The Holy Grail of Share Growth?

Rather than combat the decline in share growth, some institutions are adopting a “wait and see” attitude. Others, however, are taking a more pro-active approach.

 
 

In the year ending June 30, 2005, the credit union industry grew its shares by only 4.2 percent, the second lowest growth rate in 10 years … and it is not looking any better. According to the third quarter data from Callahan & Associates’ First Look Program, only two of the top 10 credit unions by asset size, (BECU and The Golden 1) grew their shares on an annual basis at a higher rate this year as compared to last year and half experienced single-digit or negative growth.

Conversely, banks and S & L’s experienced 8.5 percent deposit growth during the same period. The overall deposit market for banks and S & L’s reached a record-high $6.5 trillion last year, driving credit unions’ market share down to 8.98 percent (from a high of 9.46 percent in June 2002).

So what is the problem?

Actually, there are many. Several factors have contributed to the decline in share growth:

  • Three-fourths of the industry grew its shares less than the 4.2 percent average.
  • Membership growth declined to 1.6 percent and credit unions added only 1.4 million new members in 2005 compared to 2.5 million in 1995.
  • A rising stock market combined with low interest deposit yields has persuaded members to invest their money elsewhere.
  • Consumers spent more money than they saved – the personal savings rate has steadily declined to -0.4 percent as of September 2005 from a high of 4.7 percent in March 1998.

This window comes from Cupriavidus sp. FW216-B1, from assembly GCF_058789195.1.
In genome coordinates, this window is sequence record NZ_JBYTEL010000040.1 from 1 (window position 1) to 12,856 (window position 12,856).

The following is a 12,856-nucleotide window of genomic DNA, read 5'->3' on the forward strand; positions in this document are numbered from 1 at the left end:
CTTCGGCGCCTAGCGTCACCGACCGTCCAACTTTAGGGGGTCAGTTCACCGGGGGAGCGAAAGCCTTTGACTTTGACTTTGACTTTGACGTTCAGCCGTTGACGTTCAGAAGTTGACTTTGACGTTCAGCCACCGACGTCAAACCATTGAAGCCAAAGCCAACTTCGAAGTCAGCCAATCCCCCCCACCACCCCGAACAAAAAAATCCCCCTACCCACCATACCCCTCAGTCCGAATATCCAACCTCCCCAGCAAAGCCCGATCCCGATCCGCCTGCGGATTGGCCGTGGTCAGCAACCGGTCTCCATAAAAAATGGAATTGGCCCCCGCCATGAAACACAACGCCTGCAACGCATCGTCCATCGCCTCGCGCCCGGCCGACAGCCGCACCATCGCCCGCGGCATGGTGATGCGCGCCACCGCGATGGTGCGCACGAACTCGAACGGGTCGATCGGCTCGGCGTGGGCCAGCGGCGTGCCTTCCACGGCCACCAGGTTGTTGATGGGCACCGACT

• Fed Funds grew 10 times faster than credit unions’ cost of funds between June 2004 and June 2005.  Market-priced share certificates have been the star amongst the share products, increasing 14.7 percent while credit unions are having difficulty attracting core deposits.
  • Margin pressures, as the gap between Fed Funds and 10-year Treasury Rate has closed to 48 basis points as of December 2005 from 366 basis points in April 2004.
  • Increased pricing competition from other financial institutions.

Rather than combat the decline in share growth, some institutions are adopting a “wait and see” attitude and allowing their rates to lag behind fed funds, despite the recent incremental increases. Others, however, are taking a more pro-active approach

Pacific Service Credit Union ($1.0 billion in assets in Walnut Creek, CA)
Pacific Service grew its shares 0.1 percent in the 12 months ending September 30, 2005 and decided to establish new programs to attract new money and reward members for their loyalty including  

  • Bonus Rate Program The program will calculate the interest earned on deposits between January 1 and October 31, 2006 and add an additional five percent on existing deposits and new money and new money in a 6-month CD.
  • Moola Account A 15-month CD that pays 4.5 percent APY and allows members to add money during the life of the CD in specific increments.  

Corporate America Family Credit Union ($618 million in assets in Elgin, IL)
Corporate America Family has a specific program for both new and current members. For new members, the credit union offers a 50 basis point bonus dividend on its money market and share certificate accounts. For its current members, the credit union has been developing a relationship-based pricing model that is takes into account:

  • Length of membership (20 percent)
  • Services per member (40 percent)
  • Aggregate share and loan balances (40 percent)
 

 

 

Jan. 23, 2006


Comments

 
 
 
  • It will be interesting to track the results over the next 12 months at the above mentioned CUs and determine if these tactics showed results.
    Anonymous